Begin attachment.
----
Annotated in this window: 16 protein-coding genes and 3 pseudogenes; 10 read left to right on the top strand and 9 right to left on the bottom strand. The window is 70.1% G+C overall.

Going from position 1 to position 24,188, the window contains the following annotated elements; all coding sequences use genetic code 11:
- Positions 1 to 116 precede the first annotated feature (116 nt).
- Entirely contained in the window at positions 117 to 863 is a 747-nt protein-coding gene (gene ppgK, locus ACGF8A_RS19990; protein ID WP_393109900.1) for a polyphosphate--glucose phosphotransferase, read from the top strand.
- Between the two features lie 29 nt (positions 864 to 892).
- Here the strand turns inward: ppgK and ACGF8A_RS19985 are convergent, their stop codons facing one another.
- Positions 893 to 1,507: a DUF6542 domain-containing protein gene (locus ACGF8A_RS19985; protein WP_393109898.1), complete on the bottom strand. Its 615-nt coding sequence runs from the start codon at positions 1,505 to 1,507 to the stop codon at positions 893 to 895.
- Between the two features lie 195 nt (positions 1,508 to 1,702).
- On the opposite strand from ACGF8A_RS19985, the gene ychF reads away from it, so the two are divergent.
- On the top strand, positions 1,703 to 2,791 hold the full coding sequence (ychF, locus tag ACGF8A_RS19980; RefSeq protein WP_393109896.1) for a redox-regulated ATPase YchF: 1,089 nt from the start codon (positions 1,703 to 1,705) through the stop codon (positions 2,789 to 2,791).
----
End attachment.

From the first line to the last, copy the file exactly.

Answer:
Annotated in this window: 16 protein-coding genes and 3 pseudogenes; 10 read left to right on the top strand and 9 right to left on the bottom strand. The window is 70.1% G+C overall.

Going from position 1 to position 24,188, the window contains the following annotated elements; all coding sequences use genetic code 11:
- Positions 1 to 116 precede the first annotated feature (116 nt).
- Entirely contained in the window at positions 117 to 863 is a 747-nt protein-coding gene (gene ppgK, locus ACGF8A_RS19990; protein ID WP_393109900.1) for a polyphosphate--glucose phosphotransferase, read from the top strand.
- Between the two features lie 29 nt (positions 864 to 892).
- Here the strand turns inward: ppgK and ACGF8A_RS19985 are convergent, their stop codons facing one another.
- Positions 893 to 1,507: a DUF6542 domain-containing protein gene (locus ACGF8A_RS19985; protein WP_393109898.1), complete on the bottom strand. Its 615-nt coding sequence runs from the start codon at positions 1,505 to 1,507 to the stop codon at positions 893 to 895.
- Between the two features lie 195 nt (positions 1,508 to 1,702).
- On the opposite strand from ACGF8A_RS19985, the gene ychF reads away from it, so the two are divergent.
- On the top strand, positions 1,703 to 2,791 hold the full coding sequence (ychF, locus tag ACGF8A_RS19980; RefSeq protein WP_393109896.1) for a redox-regulated ATPase YchF: 1,089 nt from the start codon (positions 1,703 to 1,705) through the stop codon (positions 2,789 to 2,791).